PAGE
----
It is important to note that this area has converse seasons to the main safari areas of the Okavango Delta and Linyanti Waterfront, largely because it does not contain any permanent rivers or waterholes, but relies completely on a network of seasonal rain-filled pans.

Jan/Apr ... is the summer green season, when the migratory herds tend to be in this area and, in contrast with the Okavango Delta and Linyanti Waterfront areas, wildlife viewing here should be at its strongest.

Jul/Sep ... is the winter dry season, when the migratory herds will have moved off, leaving the desert specialists to eke out a living in what becomes a very harsh environment. At this time of year the camps on the eastern side tend to concentrate on other activities such as quad-biking on the salt pans, meerkats and Bushman walks.

Read more about when to visit this area ...

How we like to include this area in trips ...

During the Nov/Apr green season, when the migratory herds should be out here, we usually try to include at least one of the Kalahari areas (Central Kalahari, Nxai and Makgadikgadi) into a safari. Which one of the three usually comes down to a combination of guest preference, cost and availability.

During the May/Oct dry season these desert areas tend to be more often overlooked in all but the longest safaris, Although there are plenty of interesting activities, the majority of guests are primarily focussed on animals and prefer to deploy their time in more productive areas such as the Okavango Delta.

Higher quality safaris usually access the area by light aircraft, with regular services connecting to the main hub airport at Maun, with onward connections to camps in other areas. However it is also possible to arrive by road, especially on lower cost trips.

Most visitors tend to stay in just one lodge for 3 to 4 nights.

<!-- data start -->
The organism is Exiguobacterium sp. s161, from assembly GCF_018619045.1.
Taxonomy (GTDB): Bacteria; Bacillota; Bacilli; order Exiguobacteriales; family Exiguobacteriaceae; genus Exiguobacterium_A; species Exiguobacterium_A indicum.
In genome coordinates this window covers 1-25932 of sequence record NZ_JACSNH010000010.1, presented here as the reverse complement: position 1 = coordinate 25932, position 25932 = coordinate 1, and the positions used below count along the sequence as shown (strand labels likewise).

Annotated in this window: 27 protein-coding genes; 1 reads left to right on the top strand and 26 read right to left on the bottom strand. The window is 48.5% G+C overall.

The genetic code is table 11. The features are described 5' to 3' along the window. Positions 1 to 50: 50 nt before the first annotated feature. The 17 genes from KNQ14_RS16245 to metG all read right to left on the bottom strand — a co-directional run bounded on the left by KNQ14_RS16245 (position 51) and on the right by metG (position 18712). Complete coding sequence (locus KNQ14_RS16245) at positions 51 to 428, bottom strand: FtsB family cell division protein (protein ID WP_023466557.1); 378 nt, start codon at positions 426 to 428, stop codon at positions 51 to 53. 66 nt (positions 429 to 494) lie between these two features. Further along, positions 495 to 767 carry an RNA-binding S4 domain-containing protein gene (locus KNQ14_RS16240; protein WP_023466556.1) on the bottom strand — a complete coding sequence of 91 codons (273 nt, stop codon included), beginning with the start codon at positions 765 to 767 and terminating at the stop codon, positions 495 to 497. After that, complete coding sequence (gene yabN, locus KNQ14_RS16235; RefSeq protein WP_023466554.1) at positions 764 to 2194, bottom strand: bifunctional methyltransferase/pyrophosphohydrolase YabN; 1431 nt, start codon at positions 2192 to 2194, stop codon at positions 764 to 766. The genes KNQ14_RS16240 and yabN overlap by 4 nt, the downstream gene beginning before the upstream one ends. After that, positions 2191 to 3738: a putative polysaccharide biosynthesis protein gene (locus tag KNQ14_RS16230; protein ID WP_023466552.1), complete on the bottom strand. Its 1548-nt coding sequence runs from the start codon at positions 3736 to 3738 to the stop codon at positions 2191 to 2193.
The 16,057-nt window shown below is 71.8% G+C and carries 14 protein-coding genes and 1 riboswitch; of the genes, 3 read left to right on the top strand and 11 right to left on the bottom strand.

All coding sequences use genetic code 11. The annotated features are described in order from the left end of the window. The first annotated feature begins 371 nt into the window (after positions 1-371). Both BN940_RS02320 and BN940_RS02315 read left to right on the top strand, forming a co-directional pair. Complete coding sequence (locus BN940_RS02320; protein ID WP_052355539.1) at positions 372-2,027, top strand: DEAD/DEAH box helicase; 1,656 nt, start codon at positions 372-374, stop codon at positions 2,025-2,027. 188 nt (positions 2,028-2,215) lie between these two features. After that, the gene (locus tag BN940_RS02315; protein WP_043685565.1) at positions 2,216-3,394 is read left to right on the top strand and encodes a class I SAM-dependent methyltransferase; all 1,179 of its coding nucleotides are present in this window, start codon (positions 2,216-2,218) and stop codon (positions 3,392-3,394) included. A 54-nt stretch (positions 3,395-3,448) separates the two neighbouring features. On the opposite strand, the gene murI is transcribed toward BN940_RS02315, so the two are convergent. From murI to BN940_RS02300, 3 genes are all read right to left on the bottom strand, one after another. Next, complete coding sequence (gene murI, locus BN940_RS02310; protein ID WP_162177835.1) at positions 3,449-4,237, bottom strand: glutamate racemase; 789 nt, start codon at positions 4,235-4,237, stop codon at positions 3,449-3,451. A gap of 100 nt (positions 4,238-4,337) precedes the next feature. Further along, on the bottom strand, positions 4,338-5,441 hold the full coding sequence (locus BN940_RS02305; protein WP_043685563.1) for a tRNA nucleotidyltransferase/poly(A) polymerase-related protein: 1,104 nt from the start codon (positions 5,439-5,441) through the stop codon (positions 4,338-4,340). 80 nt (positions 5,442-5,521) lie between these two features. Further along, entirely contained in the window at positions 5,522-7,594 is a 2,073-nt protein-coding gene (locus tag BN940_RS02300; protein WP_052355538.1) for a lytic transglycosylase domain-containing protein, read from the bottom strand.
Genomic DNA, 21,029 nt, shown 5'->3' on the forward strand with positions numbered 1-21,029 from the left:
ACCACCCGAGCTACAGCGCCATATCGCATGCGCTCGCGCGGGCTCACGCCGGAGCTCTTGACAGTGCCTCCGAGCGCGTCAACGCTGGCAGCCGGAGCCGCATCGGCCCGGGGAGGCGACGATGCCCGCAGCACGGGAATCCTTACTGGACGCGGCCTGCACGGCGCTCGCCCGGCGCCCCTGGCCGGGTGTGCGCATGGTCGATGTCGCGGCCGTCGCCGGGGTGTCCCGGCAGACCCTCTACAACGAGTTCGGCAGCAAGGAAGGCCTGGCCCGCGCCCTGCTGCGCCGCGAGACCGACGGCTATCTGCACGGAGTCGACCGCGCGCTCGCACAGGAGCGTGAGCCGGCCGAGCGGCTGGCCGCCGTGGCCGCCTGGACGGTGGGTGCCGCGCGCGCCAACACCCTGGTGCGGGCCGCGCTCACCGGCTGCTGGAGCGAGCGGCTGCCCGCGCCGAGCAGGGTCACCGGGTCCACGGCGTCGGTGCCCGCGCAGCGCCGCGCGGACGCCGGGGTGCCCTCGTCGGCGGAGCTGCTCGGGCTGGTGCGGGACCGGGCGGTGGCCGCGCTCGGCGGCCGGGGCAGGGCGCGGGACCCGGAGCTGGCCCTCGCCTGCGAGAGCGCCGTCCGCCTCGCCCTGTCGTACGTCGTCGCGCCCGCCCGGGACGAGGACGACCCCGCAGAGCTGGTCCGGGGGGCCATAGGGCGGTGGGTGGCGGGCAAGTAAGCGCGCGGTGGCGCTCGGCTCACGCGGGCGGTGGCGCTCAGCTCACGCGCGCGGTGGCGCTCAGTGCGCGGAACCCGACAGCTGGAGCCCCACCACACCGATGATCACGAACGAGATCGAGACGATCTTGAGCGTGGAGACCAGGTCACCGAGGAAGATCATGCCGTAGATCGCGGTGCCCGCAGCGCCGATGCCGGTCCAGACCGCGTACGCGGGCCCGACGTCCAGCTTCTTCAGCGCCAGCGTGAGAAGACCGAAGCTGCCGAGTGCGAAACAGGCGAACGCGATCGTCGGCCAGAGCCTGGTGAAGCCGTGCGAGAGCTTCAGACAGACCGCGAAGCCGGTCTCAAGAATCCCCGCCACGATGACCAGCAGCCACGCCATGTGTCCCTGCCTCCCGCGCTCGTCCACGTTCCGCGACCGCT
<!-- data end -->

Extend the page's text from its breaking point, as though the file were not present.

Jack's Camp ... is set on the Ntwetwe Concession to the east and is the original location, a famous and very stylish tented lodge. Also the most expensive.

San Camp ... is also set on the Ntwetwe Concession to the east and is a similarly stylish option, but slightly lower cost.

Camp Kalahari ... is the third lodge on the Ntwetwe Concession to the east and is a much lower cost option, but still with access to a very similar range of experiences.

Planet Baobab ... lies on the northern border of the Ntwetwe Concession to the east and is a funky roadside lodge which can be used as a lower cost base from which to access the same areas and undertake the same activities.

Leroo La Tau ... is set along the Boteti River on the western edge of Makgadikgadi, a very comfortable lodge which experiences its best wildlife viewing during the May/Oct dry season.

Meno A Kwena Camp ... is also set along the Boteti River on the western edge of Makgadikgadi, a rather cooler and more outdoorsy place which experiences the same surge in wildlife viewing during the May/Oct dry season.

Makgadikgadi is most commonly combined with one or more camps in the Okavango Delta and Linyanti Waterfront areas. It can also be combined with locations in Zambia, Zimbabwe, Namibia and South Africa. Connections to other countries are possible but can be relatively arduous.

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Jay Hanson
Jay Hanson, Senior Safari Consultant